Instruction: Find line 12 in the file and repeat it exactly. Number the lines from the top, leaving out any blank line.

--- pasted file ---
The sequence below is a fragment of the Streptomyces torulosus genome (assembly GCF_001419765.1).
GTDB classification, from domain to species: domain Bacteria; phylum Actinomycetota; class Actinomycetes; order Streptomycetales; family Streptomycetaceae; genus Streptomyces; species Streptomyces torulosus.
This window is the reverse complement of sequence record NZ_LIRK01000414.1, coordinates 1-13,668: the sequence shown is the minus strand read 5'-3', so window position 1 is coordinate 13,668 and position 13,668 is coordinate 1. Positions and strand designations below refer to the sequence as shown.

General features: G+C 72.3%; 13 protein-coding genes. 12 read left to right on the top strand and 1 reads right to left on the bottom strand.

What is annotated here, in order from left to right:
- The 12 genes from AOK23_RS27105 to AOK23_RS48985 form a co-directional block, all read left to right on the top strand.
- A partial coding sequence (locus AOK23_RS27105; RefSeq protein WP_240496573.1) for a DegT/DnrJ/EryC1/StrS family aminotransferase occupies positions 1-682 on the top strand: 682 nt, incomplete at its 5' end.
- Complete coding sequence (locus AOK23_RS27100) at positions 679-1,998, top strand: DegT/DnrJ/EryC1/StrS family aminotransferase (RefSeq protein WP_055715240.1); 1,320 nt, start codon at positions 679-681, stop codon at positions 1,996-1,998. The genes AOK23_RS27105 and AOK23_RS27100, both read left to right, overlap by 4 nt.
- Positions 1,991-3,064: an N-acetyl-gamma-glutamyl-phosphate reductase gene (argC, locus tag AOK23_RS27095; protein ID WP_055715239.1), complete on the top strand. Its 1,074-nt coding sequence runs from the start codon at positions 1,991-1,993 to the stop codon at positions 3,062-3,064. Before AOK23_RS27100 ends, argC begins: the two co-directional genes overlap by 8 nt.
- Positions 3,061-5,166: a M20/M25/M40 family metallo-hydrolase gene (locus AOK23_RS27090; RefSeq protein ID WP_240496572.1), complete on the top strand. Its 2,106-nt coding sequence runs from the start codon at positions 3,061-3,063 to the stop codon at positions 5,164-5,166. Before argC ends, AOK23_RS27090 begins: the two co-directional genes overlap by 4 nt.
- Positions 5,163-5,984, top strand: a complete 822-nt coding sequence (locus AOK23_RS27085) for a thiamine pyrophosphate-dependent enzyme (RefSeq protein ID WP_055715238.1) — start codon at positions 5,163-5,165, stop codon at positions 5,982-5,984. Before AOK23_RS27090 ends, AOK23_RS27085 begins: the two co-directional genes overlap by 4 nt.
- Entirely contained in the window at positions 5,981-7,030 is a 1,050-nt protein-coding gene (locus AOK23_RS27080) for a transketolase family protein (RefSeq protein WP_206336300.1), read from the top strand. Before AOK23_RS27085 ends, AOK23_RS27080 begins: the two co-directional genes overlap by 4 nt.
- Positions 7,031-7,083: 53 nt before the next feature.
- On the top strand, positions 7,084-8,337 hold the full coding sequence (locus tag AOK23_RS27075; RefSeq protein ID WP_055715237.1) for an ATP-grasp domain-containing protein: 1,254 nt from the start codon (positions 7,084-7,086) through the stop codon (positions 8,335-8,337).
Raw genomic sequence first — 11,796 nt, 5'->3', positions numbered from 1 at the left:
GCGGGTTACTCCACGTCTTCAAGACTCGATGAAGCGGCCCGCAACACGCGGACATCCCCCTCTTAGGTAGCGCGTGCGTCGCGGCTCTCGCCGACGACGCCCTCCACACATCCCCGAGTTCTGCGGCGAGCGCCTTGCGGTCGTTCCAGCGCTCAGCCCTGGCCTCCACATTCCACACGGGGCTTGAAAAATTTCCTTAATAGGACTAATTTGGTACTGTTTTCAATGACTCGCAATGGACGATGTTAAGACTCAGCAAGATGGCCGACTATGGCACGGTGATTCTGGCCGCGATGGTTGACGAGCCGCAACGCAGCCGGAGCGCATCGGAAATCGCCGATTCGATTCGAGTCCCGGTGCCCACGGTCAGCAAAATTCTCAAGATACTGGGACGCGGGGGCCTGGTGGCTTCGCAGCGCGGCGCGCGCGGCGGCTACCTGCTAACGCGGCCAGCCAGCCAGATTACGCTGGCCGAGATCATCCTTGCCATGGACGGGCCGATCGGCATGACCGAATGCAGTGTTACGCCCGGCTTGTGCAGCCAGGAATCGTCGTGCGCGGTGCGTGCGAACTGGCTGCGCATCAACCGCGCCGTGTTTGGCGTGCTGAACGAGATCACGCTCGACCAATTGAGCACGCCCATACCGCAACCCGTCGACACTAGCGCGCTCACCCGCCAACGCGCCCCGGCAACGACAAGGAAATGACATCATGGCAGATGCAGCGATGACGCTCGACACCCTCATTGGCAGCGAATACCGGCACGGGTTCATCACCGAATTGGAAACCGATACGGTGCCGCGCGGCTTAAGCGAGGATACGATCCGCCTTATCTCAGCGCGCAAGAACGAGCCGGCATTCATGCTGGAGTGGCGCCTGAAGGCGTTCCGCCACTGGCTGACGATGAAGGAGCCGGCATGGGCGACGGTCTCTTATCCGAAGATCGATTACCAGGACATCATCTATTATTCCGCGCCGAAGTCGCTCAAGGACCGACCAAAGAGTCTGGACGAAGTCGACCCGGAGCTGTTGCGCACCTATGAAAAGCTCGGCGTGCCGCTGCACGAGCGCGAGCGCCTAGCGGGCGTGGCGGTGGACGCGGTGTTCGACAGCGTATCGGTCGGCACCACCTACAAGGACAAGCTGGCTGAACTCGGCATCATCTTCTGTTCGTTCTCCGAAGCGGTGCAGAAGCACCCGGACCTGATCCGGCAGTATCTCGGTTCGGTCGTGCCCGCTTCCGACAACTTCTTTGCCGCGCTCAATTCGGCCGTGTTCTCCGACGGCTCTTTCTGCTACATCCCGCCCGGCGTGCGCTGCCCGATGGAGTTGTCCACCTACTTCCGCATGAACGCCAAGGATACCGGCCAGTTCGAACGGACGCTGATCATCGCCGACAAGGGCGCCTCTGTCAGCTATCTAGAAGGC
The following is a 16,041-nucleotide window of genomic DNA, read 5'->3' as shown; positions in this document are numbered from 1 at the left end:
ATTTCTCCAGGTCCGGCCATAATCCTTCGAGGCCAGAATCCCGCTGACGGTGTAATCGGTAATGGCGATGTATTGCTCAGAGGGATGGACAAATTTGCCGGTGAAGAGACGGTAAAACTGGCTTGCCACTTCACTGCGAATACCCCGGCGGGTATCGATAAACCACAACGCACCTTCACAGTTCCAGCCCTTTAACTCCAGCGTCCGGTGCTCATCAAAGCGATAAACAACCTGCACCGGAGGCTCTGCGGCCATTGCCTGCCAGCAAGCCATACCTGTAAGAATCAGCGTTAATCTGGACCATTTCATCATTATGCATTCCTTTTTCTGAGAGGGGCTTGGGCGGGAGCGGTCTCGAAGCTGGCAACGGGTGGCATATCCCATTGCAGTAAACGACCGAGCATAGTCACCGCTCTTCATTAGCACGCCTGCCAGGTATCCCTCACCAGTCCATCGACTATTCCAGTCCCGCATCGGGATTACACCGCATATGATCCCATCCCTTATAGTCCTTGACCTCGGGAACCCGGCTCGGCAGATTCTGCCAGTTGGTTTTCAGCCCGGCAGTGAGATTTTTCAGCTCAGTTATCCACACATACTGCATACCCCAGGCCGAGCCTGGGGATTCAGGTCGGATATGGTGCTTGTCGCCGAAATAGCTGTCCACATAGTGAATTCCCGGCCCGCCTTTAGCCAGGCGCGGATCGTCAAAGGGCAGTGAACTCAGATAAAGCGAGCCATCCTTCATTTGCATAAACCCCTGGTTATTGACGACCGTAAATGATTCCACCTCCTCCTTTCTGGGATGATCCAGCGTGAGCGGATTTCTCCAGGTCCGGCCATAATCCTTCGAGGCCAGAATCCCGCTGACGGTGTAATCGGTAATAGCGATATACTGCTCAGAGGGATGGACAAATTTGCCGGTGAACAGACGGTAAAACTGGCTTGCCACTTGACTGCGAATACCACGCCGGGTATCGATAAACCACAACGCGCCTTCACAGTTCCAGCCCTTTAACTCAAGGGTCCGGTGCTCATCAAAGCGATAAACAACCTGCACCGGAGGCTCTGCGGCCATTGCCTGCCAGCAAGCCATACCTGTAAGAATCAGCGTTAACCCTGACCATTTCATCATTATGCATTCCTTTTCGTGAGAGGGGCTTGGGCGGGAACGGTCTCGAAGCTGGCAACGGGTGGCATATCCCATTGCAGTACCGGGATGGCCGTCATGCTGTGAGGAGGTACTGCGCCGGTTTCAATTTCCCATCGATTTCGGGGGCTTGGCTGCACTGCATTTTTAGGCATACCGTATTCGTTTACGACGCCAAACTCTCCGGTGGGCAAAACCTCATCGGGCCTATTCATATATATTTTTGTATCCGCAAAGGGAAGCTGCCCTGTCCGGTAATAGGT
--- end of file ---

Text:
- Entirely contained in the window at positions 5,981-7,030 is a 1,050-nt protein-coding gene (locus AOK23_RS27080) for a transketolase family protein (RefSeq protein WP_206336300.1), read from the top strand. Before AOK23_RS27085 ends, AOK23_RS27080 begins: the two co-directional genes overlap by 4 nt.